Aviation and tourism history will be made on New Year’s Eve when a Qantas Airbus A380 super jumbo operates a unique sightseeing flight to Antarctica – the first commercial flight by an A380 over the south polar region, and the only aircraft permitted to do so on New Year’s Eve.
Antarctica Sightseeing Flights will operate three
services in late 2009 and early 2010 using Qantas jets
The flight, organised by Melbourne-based Antarctica Sightseeing Flights, will originate in Sydney and fly via Melbourne to reach Antarctica. Passengers will be over the “ice” at midnight and be the first in the world to see the light of the New Year.
The chartered A380 will fly figure-eight patterns above the breathtaking polar terrain for up to four hours before heading back to Melbourne and Sydney.
Two other Antarctic flights are also planned for the southern summer – a second A380 service direct from Sydney on January 24 and a Boeing 747-400 from Melbourne on Valentine’s Day, February 14.
All flights are operated by senior Qantas pilots, with the captain in command having previously operated Antarctica sightseeing flights.
The New Year’s Eve flight to Antarctica will be under the command of Captain John Dennis, who has flown more than 40 of the 85 previous Boeing 747 flights to the ice. He will be accompanied by two other senior pilots for the inaugural A380 journey.
“Antarctica is the world’s coldest, driest and windiest continent, and the fastest, most comfortable way to view it is from the air, which maximises viewing but leaves not a single footprint,” said Antarctica flights founder Phil Asker, whose company has operated 85 Antarctic flights from Australia since 1994, all with Boeing 747 aircraft chartered from Qantas.
“Not only will we offer the unique opportunity for New Year’s Eve travellers to farewell 2009 and welcome 2010 flying low and slow over the breathtaking Antarctic landscape – we will offer the bonus opportunity to make aviation history aboard the first commercial flight by an A380 to the south polar region,” he said.
Antarctica sightseeing flights do not land in Antarctica. On a typical flight, the first icebergs are seen approximately three hours after passing over Hobart. The most frequently-used route then takes the aircraft over the polar icecap, the South Magnetic Pole, the French scientific base at Dumont d’Urville, rugged coastal cliffs, massive glaciers and finally the spectacular Trans-Antarctic Range before returning to Australia.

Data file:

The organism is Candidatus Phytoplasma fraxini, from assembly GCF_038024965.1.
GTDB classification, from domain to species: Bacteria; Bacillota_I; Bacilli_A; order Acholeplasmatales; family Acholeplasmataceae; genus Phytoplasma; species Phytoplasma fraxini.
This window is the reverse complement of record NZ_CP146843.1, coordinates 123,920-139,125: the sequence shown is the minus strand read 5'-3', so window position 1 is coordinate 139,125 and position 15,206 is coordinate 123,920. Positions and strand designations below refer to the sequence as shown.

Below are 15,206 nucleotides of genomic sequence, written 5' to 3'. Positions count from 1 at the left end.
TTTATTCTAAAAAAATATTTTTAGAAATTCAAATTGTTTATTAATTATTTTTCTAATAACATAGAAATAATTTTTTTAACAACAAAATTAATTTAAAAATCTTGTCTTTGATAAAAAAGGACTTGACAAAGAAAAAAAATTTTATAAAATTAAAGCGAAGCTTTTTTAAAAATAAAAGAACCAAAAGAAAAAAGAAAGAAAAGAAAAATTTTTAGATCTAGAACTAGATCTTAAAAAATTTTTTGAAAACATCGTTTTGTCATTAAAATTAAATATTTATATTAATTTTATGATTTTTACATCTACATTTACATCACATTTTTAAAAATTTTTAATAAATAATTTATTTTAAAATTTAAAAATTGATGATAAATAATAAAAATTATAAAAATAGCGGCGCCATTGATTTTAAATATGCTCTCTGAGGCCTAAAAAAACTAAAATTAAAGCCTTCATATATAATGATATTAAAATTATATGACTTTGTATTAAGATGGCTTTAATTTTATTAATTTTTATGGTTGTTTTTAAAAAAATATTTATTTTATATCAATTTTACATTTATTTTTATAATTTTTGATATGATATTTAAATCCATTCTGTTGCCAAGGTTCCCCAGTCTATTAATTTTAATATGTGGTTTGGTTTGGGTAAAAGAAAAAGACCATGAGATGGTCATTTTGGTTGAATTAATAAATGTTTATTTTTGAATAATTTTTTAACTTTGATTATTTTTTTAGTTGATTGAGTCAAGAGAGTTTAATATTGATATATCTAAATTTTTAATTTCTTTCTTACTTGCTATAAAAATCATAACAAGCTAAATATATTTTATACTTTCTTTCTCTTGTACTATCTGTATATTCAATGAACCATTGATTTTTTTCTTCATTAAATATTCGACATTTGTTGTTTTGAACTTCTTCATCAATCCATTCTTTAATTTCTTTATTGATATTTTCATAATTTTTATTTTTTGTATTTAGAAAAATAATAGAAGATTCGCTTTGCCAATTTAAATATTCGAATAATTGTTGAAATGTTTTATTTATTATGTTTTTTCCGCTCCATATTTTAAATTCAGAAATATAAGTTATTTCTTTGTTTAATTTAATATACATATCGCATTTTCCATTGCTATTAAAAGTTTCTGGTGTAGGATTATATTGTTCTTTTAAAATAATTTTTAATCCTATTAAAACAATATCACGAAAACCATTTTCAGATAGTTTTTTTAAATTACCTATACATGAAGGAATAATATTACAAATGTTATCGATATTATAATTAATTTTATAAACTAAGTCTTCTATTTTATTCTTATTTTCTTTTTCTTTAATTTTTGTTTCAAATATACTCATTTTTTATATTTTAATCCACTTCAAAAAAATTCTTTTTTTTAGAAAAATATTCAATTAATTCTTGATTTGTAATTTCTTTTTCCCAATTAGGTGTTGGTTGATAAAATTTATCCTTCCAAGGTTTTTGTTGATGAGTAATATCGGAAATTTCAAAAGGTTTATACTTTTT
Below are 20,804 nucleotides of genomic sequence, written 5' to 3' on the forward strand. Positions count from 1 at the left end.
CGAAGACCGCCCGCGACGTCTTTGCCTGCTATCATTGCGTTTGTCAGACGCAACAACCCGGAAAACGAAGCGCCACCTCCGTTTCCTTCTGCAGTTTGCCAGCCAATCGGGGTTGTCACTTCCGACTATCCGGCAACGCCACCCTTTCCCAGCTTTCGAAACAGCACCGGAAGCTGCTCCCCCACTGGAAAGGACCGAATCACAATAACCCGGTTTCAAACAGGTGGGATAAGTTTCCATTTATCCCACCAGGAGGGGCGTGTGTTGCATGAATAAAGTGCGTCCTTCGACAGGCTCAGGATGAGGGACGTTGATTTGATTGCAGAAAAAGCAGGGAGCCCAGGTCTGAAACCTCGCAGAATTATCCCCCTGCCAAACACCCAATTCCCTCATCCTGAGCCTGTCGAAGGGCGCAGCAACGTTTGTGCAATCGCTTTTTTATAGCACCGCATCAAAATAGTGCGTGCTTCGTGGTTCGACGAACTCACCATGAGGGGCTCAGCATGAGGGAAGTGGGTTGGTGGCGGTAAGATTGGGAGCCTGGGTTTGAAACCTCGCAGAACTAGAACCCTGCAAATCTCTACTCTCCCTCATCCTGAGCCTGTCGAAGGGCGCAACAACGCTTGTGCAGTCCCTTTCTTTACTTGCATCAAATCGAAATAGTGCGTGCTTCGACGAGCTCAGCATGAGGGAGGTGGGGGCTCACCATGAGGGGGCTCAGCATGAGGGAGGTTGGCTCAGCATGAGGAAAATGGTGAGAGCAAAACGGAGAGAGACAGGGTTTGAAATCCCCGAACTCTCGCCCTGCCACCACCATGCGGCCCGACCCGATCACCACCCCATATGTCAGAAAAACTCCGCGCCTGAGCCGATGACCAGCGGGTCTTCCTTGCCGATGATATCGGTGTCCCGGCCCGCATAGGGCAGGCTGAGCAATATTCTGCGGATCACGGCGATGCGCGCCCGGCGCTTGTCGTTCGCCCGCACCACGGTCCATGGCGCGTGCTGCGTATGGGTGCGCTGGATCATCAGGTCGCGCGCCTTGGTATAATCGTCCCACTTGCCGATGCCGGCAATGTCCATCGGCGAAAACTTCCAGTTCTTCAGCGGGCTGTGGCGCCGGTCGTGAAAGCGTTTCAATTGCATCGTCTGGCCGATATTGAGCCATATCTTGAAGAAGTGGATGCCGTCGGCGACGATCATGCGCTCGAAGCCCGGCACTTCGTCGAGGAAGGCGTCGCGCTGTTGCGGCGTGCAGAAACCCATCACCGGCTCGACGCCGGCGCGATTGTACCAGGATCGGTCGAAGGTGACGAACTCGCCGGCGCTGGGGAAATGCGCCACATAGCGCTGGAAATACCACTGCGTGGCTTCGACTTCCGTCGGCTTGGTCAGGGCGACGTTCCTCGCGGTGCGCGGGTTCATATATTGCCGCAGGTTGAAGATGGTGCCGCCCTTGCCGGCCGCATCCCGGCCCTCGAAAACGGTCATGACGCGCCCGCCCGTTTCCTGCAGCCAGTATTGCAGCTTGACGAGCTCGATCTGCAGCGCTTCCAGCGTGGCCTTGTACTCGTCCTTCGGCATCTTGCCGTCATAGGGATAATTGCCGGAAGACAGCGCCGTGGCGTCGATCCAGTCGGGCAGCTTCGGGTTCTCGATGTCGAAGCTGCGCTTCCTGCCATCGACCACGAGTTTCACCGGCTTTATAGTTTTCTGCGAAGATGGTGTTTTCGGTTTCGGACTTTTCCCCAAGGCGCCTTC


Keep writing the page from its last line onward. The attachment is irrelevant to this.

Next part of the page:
On board, experts deliver commentary and stories of their own experiences in Antarctica, and stroll through the cabin throughout the flight to speak to passengers.
Videos are screened about Antarctic life and history and a camera on the flight deck gives passengers a pilot’s eye view, via the cabin entertainment screens, of takeoff and landing in Australia and of the polar landscape ahead. There is even a jazz band moving through the cabin during the New Year’s Eve flight.
Pricing from Sydney and Melbourne for the New Year’s Eve flight ranges from $999 for an Economy Class centre cabin seat to $6,299 in First Class.
Passengers from other Australian destinations, or from overseas, can also buy competitive air fares to Melbourne or Sydney to join the New Year’s Eve flight or one of the other Antarctic sightseeing trips.
The inaugural A380 sightseeing flight from Melbourne to Antarctica on New Year’s Eve will take about 11.5 hours and cover some 9,500 kilometres, including up to four hours above the Antarctic terrain. Sydney direct flights to Antarctica take up to 12.5 hours.
Under strictly controlled conditions, the aircraft can descend to a minimum of 3,077 metres (10,000 feet) above sea level or 615 metres (2,000 feet) above the highest terrain within 180 kilometres.
At all times, the aircraft is in contact with the Qantas operations centre in Sydney, and with air traffic controllers in both Australia or the US research base at McMurdo Sound in Antarctica.
Approval has been secured for 19 Antarctica flight routes, with final selection based upon weather details obtained immediately before departure from Australia. During the flight, the captain in command can request a change of course to maximise viewing opportunities.